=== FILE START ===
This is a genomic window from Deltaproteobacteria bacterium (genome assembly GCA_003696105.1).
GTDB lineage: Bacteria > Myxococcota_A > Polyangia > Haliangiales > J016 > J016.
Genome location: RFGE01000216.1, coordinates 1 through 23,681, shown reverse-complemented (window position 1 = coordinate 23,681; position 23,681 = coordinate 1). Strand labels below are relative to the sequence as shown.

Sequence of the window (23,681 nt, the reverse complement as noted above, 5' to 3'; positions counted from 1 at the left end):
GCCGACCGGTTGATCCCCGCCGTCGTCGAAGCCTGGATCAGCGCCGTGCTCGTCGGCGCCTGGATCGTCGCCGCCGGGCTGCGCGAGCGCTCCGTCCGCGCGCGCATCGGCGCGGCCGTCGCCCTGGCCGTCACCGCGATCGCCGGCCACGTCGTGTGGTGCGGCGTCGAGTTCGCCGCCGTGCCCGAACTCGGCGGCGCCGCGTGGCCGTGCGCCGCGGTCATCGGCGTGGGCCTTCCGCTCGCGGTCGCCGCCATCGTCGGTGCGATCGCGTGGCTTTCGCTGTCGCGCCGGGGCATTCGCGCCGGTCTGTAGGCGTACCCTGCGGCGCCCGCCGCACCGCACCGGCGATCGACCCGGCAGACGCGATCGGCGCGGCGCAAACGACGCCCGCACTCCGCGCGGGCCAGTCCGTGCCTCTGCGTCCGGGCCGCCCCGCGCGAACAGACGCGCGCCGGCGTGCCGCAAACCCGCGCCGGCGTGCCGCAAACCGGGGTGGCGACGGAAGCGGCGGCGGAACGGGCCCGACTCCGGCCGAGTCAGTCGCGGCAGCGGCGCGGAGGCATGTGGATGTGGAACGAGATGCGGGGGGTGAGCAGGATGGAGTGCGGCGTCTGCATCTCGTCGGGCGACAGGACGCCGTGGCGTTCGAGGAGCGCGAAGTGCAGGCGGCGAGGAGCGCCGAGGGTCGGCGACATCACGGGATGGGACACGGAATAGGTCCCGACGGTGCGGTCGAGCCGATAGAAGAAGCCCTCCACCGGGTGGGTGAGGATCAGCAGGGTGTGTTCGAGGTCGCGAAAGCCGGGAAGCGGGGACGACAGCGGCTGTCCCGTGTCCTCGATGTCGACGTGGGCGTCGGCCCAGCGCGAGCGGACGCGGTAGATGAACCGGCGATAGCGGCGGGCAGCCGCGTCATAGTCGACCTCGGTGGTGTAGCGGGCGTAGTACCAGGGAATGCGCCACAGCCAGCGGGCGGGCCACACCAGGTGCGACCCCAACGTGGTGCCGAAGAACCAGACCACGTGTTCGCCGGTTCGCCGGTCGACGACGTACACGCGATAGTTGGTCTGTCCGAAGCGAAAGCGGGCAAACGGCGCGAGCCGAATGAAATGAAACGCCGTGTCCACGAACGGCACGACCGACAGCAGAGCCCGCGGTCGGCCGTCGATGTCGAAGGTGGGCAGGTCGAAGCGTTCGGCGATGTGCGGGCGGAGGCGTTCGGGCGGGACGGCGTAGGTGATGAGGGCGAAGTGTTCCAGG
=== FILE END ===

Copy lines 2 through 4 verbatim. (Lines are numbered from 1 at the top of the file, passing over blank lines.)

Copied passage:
GTDB lineage: Bacteria > Myxococcota_A > Polyangia > Haliangiales > J016 > J016.
Genome location: RFGE01000216.1, coordinates 1 through 23,681, shown reverse-complemented (window position 1 = coordinate 23,681; position 23,681 = coordinate 1). Strand labels below are relative to the sequence as shown.

Sequence of the window (23,681 nt, the reverse complement as noted above, 5' to 3'; positions counted from 1 at the left end):